Angle-resolved photoemission (ARP) of valence bands is a mature technique that has achieved spectacular success in band-mapping metals, semiconductors, and insulators. The purpose of the present study was the development of experimental and analytical techniques in ARP which take advantage of third generation light sources. Here the authors studied the relatively simple Cu surface in preparation for other metals. Copper and related metals themselves are of current interest, especially due to its role as an interlayer in spin valves and other magnetic heterostructures. A major goal of this study was the development of a systematic technique to quickly (i.e. in a few hours of synchrotron beamtime) measure the FS and separate it into bulk and surface FS`s. Often, one needs to avoid bulk features altogether, which one can achieve by carefully mapping their locations in k-space. The authors will also show how they systematically map Fermi surfaces throughout large volumes of k-space, and, by processing the resulting volume data sets, provide intuitive pictures of FS`s, both bulk and surface.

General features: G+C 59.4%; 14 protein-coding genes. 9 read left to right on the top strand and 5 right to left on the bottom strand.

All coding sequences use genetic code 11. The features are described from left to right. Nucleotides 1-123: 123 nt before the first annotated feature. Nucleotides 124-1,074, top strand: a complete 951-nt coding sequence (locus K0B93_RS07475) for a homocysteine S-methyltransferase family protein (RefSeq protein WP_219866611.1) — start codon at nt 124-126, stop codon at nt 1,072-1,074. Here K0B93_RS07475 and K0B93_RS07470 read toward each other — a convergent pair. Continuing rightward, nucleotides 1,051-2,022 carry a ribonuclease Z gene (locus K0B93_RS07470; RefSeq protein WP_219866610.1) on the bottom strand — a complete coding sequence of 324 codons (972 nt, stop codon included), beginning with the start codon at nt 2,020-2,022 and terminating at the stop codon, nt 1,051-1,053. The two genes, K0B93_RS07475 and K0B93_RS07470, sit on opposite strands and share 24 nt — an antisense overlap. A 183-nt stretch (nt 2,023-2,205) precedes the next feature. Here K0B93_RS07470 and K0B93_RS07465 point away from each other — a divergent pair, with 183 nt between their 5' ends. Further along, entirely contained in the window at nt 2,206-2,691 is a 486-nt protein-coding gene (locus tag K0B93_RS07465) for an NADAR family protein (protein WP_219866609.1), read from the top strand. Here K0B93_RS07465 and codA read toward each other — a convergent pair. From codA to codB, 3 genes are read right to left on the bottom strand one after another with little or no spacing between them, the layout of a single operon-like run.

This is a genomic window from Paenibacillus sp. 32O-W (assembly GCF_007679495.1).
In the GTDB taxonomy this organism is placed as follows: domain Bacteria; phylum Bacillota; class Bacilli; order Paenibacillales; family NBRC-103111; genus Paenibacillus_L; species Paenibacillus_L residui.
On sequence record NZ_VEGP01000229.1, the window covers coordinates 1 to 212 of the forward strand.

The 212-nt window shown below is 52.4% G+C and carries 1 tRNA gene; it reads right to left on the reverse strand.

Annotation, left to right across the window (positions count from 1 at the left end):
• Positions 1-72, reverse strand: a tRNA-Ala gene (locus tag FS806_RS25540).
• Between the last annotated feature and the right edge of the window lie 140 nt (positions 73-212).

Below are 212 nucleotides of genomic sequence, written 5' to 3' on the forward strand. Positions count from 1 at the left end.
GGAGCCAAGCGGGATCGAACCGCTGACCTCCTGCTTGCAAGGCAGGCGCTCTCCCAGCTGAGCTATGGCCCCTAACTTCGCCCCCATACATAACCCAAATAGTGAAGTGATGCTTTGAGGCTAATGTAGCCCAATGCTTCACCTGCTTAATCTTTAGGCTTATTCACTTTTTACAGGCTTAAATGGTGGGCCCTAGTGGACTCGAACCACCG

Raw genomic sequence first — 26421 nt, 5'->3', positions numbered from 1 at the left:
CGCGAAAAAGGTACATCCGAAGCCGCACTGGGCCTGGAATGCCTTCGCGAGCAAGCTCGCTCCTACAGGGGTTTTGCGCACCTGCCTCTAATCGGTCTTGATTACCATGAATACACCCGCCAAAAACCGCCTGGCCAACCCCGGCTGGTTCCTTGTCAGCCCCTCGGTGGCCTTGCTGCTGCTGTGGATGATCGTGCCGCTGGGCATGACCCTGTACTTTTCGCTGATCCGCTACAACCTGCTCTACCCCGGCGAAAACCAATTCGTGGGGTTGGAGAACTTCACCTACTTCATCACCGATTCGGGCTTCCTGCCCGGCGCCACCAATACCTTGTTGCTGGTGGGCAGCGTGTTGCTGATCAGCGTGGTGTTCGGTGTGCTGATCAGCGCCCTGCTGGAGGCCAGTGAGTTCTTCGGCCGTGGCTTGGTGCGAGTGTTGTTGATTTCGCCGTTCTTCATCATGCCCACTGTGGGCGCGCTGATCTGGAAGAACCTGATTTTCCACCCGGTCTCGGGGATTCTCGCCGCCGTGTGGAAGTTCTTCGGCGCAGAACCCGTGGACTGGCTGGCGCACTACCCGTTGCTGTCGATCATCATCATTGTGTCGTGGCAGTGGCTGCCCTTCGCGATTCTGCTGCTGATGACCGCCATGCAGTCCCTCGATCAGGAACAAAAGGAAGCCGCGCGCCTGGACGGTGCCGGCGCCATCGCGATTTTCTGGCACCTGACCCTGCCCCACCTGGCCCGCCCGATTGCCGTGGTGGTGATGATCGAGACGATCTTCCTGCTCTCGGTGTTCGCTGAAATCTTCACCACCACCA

18. Mapping specific soil functions based on digital soil property maps

    Science.gov (United States)

    Pásztor, László; Fodor, Nándor; Farkas-Iványi, Kinga; Szabó, József; Bakacsi, Zsófia; Koós, Sándor

    2016-04-01